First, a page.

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How will the automotive industry adapt to Electric Vehicles?

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While the increase in electric vehicles is seen as largely beneficial for consumers, for automotive manufacturers, many new challenges are being ushered in. As they become the dominant vehicle produced, an industry that focuses largely on powertrain production could see a major shakeup – particularly in the levels of workers currently employed.
The ascendancy of electric vehicles could have a negative impact upon automotive industry jobs- particularly those associated with the powertrain element of manufacture.

The major problem that will face workers in the powertrain industry is simply that electric vehicles are less complex and therefore will require less man-hours, something that is set to have major ramifications on the levels of employment. Batteries, electronics and electric motors will take the place of transmissions, exhausts and internal combustion engines.  With the new elements of automotive construction comes the use of outsourced products; where once the production of powertrain elements was ‘in-house’, now items such as batteries will be supplied by external companies. With the majority of battery related materials produced outside of Europe (Asia and North America lead the way in battery manufacture) electric vehicles could usher in large levels of job losses. The skilled element of automobile construction will also be severely pared down, as generic components take the place of those that require specialist training and expertise to create.
The rise of EVs may lead to the paring down of the skilled element of automotive production, as generic components take the place of those that require specialist training and expertise to create.

While the dominance of electric vehicles in the automotive market place looks set to become inevitable, there are many questions as to when it will happen. The announcement in July 2017, that new diesel and petrol vehicles will be banned in the UK from 2040, there are still questions around changes to infrastructure as well as public attitudes and alterations of long established behaviour.

In the interim period, it is likely that powertrain manufacturing could see the benefits of new rules and regulations that are being installed in order to satisfy emission targets and make vehicles more environmentally friendly. As demands from consumers change along with these, powertrain manufacturers will have to adapt and alter their processes in skilled and innovative ways, meaning that the job market could remain buoyant and even expand in the short to medium term.
The fact that EV cars can be produced more quickly, may lead to increased global ownership- leading to more employment opportunities within the industry.
How Will the Industry Adapt?

There seems little doubt that the powertrain manufacturing industry will have to make serious changes in the coming years in order to minimise the losses it looks set to incur from the mass move to electric vehicles. With the potential for cars to be produced more quickly and easily should come a price drop, meaning that more will be sold and usage will increase, which could provide job opportunities.  Alongside this, schemes such as shared ownership and the lending and borrowing of vehicles look set to become more prevalent, and offer areas into which the automotive manufacturing industry may look to explore and expand in order to generate profit. This would of course mean radical changes within the industry as it looks away from traditional production and towards offering other products and services based around aiding and assisting with expanded car use.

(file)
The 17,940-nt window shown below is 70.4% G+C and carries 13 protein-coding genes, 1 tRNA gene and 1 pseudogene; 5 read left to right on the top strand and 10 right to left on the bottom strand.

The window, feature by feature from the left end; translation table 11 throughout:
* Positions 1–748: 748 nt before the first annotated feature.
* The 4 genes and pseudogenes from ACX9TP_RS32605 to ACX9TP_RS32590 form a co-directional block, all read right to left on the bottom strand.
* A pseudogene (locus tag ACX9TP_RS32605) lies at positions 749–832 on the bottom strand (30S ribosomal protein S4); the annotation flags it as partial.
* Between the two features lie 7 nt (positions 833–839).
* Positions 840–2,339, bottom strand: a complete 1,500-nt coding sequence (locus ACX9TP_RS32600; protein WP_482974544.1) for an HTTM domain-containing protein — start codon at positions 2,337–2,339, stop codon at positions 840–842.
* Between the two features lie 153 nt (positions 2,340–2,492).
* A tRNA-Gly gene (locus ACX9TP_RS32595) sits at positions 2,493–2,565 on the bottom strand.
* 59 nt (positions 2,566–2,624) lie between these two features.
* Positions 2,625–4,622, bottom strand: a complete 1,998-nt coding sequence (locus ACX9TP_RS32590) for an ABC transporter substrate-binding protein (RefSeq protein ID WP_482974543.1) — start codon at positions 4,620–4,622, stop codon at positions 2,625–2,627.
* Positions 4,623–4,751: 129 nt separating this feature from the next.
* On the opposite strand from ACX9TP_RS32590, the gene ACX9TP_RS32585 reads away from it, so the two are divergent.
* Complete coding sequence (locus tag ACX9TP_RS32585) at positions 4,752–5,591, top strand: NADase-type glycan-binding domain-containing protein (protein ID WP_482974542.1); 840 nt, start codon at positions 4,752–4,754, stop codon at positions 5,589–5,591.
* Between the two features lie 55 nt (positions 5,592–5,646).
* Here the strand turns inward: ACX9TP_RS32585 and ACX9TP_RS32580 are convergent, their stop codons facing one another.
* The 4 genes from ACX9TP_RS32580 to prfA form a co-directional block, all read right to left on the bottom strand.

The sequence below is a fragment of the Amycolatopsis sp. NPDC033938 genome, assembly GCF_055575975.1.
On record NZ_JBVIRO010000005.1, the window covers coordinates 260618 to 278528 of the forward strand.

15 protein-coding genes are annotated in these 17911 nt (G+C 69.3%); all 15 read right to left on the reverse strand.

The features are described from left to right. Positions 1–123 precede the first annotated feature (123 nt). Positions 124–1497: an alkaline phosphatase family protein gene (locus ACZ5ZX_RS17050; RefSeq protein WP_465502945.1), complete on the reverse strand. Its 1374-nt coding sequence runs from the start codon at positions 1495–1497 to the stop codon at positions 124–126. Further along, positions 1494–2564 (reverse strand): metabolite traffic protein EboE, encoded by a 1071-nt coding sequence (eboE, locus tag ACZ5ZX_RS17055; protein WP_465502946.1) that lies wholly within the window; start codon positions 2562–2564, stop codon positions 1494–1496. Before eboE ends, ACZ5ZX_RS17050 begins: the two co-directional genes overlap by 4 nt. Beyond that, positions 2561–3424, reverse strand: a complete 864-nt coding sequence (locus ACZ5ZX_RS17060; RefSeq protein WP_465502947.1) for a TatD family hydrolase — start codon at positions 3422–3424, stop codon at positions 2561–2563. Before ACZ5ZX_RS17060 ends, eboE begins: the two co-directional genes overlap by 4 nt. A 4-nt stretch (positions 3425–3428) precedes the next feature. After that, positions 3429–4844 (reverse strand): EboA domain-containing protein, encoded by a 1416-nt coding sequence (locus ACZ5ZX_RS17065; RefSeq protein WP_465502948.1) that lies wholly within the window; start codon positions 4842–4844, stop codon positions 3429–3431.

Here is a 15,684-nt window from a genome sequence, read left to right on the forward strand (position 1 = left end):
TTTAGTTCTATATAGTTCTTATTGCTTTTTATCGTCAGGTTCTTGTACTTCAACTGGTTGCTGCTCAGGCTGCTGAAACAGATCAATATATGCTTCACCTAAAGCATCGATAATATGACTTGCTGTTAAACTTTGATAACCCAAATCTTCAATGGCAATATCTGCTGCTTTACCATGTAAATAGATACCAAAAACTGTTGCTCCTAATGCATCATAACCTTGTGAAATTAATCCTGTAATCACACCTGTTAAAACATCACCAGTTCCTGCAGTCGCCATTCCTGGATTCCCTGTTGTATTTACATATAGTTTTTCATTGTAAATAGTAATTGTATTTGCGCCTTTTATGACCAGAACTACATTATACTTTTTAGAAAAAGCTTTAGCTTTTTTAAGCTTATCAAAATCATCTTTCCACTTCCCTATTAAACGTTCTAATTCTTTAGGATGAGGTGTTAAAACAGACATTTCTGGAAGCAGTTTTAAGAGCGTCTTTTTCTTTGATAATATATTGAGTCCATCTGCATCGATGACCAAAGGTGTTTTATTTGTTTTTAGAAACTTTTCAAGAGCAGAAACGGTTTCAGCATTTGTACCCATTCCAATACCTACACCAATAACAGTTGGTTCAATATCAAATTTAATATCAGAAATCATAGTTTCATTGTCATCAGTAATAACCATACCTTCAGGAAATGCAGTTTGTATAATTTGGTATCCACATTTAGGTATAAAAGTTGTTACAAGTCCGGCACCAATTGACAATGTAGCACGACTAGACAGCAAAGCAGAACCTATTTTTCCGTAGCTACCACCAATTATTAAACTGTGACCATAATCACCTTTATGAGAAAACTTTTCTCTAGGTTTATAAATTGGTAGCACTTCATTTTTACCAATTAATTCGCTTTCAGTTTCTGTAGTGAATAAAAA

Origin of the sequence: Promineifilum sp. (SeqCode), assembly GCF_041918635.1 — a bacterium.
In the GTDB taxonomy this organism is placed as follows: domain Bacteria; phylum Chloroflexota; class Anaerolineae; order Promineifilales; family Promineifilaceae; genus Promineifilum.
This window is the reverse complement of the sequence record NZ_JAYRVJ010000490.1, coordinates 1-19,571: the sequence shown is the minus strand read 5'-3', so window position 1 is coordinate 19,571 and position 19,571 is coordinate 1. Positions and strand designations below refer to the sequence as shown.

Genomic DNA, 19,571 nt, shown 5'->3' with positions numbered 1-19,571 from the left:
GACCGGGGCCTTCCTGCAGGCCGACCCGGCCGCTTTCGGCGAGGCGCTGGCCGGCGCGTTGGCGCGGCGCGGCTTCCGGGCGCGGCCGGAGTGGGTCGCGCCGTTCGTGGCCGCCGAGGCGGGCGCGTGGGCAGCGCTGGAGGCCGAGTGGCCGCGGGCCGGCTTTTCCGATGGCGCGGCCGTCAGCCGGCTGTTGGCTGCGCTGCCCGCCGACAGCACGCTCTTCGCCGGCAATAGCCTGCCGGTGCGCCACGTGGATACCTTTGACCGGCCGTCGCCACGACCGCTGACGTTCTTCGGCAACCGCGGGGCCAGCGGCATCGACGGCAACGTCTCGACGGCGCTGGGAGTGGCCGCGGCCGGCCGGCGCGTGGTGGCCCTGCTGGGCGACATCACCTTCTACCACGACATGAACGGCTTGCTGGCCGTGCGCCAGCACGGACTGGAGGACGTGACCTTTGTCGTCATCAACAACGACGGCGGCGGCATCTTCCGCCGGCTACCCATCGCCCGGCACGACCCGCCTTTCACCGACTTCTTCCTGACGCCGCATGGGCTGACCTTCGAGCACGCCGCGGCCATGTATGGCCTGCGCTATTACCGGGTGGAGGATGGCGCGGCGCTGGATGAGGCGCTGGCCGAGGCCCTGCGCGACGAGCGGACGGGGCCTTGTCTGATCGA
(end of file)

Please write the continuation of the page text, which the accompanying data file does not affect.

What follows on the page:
While newcomers may look to enter this marketplace, current manufacturers will have the experience, knowledge, networks and infrastructure to give themselves a clear advantage and head start. The role the electric car takes in the lives of the public will need to be assessed and evaluated and reacted to in order to maximise these advantages. The multi-national automotive corporation Daimler AG, owners of Mercedes-Benz, is already looking at ways to adapt to the coming changes, developing plans to start building electric vehicle components themselves, rather than look to bring in the parts needed from external companies. They believe this will help to minimise job losses and protect Daimler from relying on other organisations. It is also possible that manufacturers may react in the opposite way and look to forge closer links with those outsourced manufacturers with a view to a more collaborative approach to innovation and creating new ways of operating.

With the automotive jobs market facing unprecedented challenges, you need a recruitment partner that is fit to meet these challenges too. In a word; Fircroft.
Tags: Automotive
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How will the automotive industry adapt to Electric Vehicles? - Time to read 4 min
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